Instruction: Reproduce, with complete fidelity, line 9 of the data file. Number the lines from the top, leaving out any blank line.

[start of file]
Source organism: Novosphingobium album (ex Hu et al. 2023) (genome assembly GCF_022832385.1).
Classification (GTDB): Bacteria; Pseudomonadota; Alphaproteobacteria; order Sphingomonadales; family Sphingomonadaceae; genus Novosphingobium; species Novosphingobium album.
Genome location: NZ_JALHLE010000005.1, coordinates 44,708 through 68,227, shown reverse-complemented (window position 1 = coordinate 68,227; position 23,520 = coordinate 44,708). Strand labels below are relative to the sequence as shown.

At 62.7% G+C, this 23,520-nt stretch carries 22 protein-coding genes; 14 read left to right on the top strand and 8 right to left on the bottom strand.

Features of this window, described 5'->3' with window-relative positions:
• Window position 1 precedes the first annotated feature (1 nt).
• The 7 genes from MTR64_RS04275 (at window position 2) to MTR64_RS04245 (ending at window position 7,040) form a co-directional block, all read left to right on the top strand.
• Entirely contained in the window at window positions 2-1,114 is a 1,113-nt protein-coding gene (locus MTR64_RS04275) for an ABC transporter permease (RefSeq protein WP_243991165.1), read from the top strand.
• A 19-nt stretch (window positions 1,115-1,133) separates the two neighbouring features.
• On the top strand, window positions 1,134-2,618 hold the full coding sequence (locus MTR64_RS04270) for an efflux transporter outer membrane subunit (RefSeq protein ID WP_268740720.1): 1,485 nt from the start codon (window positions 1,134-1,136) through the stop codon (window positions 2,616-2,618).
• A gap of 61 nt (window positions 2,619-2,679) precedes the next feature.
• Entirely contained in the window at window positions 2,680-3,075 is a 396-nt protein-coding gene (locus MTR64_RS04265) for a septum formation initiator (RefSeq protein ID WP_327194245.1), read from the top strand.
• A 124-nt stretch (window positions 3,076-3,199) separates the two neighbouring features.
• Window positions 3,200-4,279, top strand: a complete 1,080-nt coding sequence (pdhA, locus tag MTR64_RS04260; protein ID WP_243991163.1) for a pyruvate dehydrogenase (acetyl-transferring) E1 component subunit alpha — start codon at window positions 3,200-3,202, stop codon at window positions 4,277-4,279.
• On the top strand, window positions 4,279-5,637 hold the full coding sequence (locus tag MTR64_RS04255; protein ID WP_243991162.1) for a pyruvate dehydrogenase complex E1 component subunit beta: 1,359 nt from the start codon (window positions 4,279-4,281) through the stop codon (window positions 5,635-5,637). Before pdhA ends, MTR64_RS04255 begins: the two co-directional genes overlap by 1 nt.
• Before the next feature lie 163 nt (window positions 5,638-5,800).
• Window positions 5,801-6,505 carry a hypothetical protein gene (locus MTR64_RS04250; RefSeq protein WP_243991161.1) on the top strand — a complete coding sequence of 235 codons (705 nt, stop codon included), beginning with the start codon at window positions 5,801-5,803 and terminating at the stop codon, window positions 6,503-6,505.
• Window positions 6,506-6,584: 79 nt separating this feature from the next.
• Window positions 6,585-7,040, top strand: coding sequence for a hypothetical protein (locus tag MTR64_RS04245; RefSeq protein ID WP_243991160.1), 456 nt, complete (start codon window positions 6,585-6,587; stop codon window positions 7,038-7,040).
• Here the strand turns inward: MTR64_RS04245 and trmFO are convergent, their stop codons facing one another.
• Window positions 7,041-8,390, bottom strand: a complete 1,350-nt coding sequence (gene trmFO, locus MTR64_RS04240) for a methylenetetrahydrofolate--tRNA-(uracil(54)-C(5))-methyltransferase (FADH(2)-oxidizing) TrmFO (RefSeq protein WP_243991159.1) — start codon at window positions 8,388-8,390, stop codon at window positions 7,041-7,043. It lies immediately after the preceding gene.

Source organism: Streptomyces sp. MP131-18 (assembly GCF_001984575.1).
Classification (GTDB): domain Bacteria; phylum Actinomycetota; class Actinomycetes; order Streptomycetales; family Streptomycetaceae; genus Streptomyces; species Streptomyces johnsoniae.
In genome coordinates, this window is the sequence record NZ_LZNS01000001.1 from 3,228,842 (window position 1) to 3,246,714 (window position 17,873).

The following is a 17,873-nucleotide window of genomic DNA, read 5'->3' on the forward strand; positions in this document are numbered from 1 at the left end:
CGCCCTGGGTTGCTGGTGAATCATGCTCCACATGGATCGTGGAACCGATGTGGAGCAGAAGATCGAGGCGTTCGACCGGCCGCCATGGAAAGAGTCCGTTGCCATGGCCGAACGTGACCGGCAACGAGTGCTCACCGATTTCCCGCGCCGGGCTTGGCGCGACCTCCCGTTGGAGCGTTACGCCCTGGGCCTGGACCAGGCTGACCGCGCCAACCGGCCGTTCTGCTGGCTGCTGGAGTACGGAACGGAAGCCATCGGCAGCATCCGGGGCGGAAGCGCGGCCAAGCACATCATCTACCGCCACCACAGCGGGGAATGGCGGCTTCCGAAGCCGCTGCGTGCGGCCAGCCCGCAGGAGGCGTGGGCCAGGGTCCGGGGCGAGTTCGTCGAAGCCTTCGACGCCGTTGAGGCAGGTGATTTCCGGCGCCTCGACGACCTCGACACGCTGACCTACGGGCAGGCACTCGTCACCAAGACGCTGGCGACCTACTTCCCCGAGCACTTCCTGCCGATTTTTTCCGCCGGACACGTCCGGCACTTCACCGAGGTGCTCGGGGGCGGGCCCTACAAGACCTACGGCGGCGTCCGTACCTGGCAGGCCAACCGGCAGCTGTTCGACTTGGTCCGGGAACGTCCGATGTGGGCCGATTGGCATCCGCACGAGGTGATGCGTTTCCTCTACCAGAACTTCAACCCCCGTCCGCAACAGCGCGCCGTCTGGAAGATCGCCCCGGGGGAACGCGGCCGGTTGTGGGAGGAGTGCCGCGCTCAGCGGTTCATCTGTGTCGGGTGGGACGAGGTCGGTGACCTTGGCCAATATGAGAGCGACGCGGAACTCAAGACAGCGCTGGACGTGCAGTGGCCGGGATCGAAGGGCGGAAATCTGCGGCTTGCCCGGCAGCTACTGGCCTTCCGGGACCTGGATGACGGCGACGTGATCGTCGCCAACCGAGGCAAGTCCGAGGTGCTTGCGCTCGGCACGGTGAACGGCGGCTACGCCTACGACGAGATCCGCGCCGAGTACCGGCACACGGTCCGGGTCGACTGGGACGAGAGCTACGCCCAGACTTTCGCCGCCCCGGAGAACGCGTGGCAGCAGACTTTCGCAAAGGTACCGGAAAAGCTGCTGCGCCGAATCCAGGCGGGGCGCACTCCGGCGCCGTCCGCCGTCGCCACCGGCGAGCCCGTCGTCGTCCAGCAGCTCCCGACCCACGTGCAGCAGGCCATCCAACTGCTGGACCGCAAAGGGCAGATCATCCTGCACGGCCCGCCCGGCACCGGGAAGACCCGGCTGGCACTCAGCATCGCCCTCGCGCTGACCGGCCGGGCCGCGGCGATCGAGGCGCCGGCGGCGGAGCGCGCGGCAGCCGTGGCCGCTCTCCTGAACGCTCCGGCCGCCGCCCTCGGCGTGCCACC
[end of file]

• A 19-nt stretch (window positions 1,115-1,133) separates the two neighbouring features.